Apple’s TV Won’t Be a TV

By

appletvelephant

 

The people who believe Apple will sell a TV set are right. And the people who believe Apple won’t sell a TV set are also right. Here’s why.

Apple’s TV Won’t Be a TV!

Apple’s rumored TV set has been in the news a lot lately.

Digitimes reported this week that Apple is looking to make a deal with either LG or Sharp to manufacture 55- and/or 65-inch Ultra HD TV panels for a future Apple TV set.

We also heard a rumor that Apple intends to offer a premium TV service that enables viewers to skip commercials, and that Apple will get around the cable-companies’ anxieties by actually paying them extra for commercial skipping.

Some are speculating that Apple will give each media company its own app.

We also learned that Apple’s existing Apple TV product has a whopping 56% of the market already.

The social media arguments over whether people believe or don’t believe Apple will ship an actual TV set tend to be limited by narrow thinking about what a TV is.

For example, one argument against the prediction that Apple will sell a TV says that TVs are commodity, low-margin consumer products.

Another says that people keep their TVs for too long for any of this to make sense.

Taken together, the problem with a TV for Apple is that the company wouldn’t make money on them because they’d make too little profit for each set and sell too few of them too infrequently to make a difference in Apple’s overall business.

Another line of thinking suggests that Apple is in the business of making “smart” devices, and that TVs are “dumb.”

I believe all these points of view are rooting in past-thinking rather than future-thinking.

What TVs Will Be In the Future

Whether Apple ever makes a TV or not, it’s clear that TVs are evolving into Internet-connected computers that run apps, do videoconferencing and do a number of jobs far beyond just showing TV shows.

Here’s another way to think about TV.

The two main things people do with phones, tablets, laptops and desktops these days are content consumption and communication. Because of the large screen size, smart TVs offer the best content consumption and communication experience for consumers.

And look at all the things people connect to TVs: Xbox and Playstation video game consoles; cable boxes; and increasingly home automation systems. Because of its fixed screen and centrality in the home (usually a living room or bedroom), smart TVs and their peripherals offer the most sophisticated computing applications most consumers use (gaming and home automation).

Looking at the Big Picture (pun intended) and dropping obsolete stereotypes about what a TV is, the TV really should have the most compute power of any other device you own, not the least.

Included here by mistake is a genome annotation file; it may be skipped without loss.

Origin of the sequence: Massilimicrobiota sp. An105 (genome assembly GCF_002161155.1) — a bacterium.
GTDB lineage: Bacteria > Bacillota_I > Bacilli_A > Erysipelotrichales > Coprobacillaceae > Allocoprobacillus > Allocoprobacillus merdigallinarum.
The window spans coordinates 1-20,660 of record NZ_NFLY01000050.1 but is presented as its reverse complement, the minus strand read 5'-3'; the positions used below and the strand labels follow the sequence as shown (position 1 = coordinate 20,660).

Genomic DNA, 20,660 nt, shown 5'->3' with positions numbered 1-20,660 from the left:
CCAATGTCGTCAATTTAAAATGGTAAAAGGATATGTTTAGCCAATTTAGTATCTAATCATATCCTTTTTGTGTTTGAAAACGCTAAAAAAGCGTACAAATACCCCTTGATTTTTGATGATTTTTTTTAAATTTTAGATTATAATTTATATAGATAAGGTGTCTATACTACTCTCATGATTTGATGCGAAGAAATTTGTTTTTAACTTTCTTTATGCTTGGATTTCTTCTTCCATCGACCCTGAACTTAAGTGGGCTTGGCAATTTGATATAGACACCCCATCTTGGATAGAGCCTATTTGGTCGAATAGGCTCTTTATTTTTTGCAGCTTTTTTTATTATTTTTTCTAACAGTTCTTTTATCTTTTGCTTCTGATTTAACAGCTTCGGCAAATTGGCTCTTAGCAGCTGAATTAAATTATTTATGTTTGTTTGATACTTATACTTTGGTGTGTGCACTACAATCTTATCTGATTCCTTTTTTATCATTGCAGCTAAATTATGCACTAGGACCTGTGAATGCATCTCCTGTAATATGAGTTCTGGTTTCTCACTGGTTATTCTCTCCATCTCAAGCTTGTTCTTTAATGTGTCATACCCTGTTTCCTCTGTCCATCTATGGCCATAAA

In other words, a TV shouldn’t be less of a computer than your computer, it should be more.

Apple likes to think about “experiences.” Specifically, they historically find bad content consumption and communication experiences that many people are suffering through, and introduce products that create great experiences.

This is what they’ve done with music players, phones, tablets, laptops and desktop computers.

As the TV becomes the best, most important and most central content consumption and communication experience in the lives of consumers, does anyone really believe Apple is going to sit on the sidelines? Does anybody really believe that Apple is fine with letting Google, Microsoft, Samsung and Sony own the most important content consumption and communication experience?

I think it’s clear that the Apple television will actually be a really big iPad or a really big iMac.

The only problems to be solved, really, are two.

The first problem is distance. Each type of computing device is used at a different distance, from phones, tablets, laptops and desktops, the distance between screen and eyeball gets larger.

The TV distance is so great that new interfaces beyond touch have to be included. In Apple’s case, these are likely to be Siri, in-the-air gestures, remote controls and phone and tablet control.

The second challenge to be overcome is obsolescence. People aren’t going to buy a 4K TV every two years. They might buy one every four years. Some will wait longer.

I don’t believe that’s as big a challenge as some have described. A good model to consider is the console video games market. Microsoft is on an upgrade cycle for the Xbox that lies somewhere between 8 and 10 years. The PlayStation is similar.

Apple could probably do better than that. One could imagine a new version of the iTV coming out every six years, five years or even four years.

The cost for an iTV would be high. For example, Sony’s LED 4K Ultra HDTV runs about $7,000.

If you assume that Apple will have more powerful electronics inside, which would raise the price, but have it manufactured starting, say, a year from now and at vastly higher scale than Sony’s, which would lower the price, a $3,999 or $4,999 iTV isn’t inconceivable. And the price would consistently drop from there.

Note that just eight months ago, the cheapest 4K TV cost nearly $20,000. Prices are dropping very fast.

The bottom line is that, no, Apple will never ship a dumb TV. They’ll ship a very powerful, internet appliance computer and call it a TV.

More to the point, all the content consumption and communication features available on smaller Apple devices will be available on the iTV — iCloud, FaceTime, etc. And the iTV will do things smaller devices can’t do — distance user interfaces, console-quality video gaming, etc. And they’ll probably always have an Apple TV box that brings most of the functionality of their iTV to any TV.

In other words, the iTV will be just another beautiful, powerful, elegant Apple computer, and we’re all going to want one.